Diabetes if the sixth leading cause of death in the United States. Deaths due to cancer, stroke, and cardiovascular disease are declining, but those of diabetes have “increased by about 30% in the past 12 years, and life expectancy for persons with diabetes is approximately 15 years less than those who do not have diabetes” (Olefsky).
Possible complications of diabetes include blindness, kidney failure, lower-extremity amputations, and cardiovascular disease. Diabetes is the leading cause of blindness, end-state renal disease, amputation, heart disease, and strokes.
Type 1 diabetes is seen in children and young adults and is a result of autoimmune destruction of the pancreas. Type 2 diabetes accounts for 90% to 95% of diabetes patients, and is increasing in frequency.
Type 2 Diabetes Risk Factors
Environmental risk factors include obesity, sedentary lifestyle, and aging. However there is also a genetic component to the disease, as “responsible genes have been identified in selected subtypes of this disease” (Olefsky). Such genes are related to food intake and energy expenditure.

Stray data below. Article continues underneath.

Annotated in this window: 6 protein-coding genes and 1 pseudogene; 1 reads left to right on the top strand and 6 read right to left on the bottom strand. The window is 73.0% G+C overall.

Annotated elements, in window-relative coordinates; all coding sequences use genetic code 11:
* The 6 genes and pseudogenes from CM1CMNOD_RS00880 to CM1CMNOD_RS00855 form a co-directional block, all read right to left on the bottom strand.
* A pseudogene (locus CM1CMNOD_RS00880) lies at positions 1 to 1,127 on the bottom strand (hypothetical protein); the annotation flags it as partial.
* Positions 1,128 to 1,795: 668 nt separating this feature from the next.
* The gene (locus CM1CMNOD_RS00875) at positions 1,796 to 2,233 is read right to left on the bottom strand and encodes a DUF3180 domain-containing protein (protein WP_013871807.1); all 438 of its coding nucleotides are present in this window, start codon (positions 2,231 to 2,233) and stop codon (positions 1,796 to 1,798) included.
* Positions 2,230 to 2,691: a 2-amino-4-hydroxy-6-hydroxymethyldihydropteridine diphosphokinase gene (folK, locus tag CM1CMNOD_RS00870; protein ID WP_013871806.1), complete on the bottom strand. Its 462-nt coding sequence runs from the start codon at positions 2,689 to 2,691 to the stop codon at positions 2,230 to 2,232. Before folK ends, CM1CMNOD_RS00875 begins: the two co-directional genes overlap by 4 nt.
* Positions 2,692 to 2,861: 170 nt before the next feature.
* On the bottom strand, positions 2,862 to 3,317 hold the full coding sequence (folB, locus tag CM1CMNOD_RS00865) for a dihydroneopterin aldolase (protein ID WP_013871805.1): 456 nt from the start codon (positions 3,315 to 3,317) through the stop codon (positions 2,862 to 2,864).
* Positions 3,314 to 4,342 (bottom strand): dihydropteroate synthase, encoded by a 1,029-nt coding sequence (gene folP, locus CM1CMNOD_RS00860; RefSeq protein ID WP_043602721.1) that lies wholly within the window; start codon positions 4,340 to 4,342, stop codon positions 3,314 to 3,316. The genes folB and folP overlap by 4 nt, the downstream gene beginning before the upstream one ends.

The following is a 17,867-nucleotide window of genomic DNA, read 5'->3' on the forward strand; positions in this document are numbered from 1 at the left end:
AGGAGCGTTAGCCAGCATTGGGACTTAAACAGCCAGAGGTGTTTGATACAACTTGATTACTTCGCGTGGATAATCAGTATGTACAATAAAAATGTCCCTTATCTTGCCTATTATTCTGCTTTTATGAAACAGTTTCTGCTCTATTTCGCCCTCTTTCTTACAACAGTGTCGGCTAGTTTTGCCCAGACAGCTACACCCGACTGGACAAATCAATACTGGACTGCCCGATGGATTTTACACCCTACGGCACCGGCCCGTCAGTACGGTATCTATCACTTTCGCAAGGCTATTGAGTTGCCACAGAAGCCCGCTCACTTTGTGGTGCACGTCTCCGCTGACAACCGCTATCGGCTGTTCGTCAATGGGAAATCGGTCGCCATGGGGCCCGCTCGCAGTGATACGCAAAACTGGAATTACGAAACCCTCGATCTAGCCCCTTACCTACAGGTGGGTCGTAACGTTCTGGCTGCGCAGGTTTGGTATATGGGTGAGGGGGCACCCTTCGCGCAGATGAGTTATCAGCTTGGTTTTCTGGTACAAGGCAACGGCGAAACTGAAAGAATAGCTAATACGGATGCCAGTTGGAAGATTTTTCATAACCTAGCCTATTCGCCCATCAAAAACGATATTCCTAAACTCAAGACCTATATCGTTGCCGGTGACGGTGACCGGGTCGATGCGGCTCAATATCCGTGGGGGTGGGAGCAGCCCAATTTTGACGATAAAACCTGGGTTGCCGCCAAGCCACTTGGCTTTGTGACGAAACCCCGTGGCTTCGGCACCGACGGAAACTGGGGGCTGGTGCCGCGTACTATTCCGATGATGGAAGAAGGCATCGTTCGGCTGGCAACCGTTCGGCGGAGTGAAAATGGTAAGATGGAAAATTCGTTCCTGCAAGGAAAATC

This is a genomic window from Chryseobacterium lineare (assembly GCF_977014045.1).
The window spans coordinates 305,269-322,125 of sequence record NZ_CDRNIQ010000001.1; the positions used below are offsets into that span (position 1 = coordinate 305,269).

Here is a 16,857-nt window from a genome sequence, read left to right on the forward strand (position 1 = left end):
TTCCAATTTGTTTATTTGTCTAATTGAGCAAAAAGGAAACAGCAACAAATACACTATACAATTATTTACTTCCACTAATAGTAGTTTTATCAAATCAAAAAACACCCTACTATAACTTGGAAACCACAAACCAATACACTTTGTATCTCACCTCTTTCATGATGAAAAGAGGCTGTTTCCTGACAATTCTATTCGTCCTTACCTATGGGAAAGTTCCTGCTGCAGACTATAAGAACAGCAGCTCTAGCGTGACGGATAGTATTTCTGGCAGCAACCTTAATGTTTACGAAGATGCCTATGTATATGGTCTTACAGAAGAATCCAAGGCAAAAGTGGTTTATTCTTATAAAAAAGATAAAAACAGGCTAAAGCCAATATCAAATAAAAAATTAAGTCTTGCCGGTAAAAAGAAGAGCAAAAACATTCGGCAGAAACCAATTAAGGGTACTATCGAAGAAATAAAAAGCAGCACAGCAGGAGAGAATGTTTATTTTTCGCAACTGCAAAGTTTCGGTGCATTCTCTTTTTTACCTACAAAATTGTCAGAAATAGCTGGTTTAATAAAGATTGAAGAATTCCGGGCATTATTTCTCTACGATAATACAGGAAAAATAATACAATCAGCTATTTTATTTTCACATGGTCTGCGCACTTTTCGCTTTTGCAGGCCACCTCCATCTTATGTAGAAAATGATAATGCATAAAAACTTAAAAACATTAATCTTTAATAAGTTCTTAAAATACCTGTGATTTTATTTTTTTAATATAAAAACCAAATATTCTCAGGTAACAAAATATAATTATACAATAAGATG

Type 2 Diabetes Prevention
An article published by the Journal of the American Medical Association (JAMA) endorses the following practices for preventative care: annual dilated eye exam, an annual foot exam, self-monitoring of blood glucose, and glycemic control.
The national health objectives for 2010 include increasing the occurrence of these exams for persons with diabetes. According to JAMA, there are “substantial gaps” between current levels of care practices and the 2010 targets.
The University of California’s Dr. Olefsky provides an overview of diabetes research on the horizon. According to him, “identification of the genetic components of type 1 and type 2 diabetes is the most important area of research because elucidation of the diabetes genes will influence all efforts toward a mechanistic understanding of the disease, its complications, and its treatment, cure, and prevention.”
When the blood sugar levels of people with diabetes are controlled, complications are reduced and further disease processes are slowed. This fact is encouraging, and also a focus of clinical and research efforts to design new therapies.
The Human Genome Project, gene identification, and new technologies like DNA gene chips and genetic manipulation will provide for incredible advances in treatment and prevention of diabetes.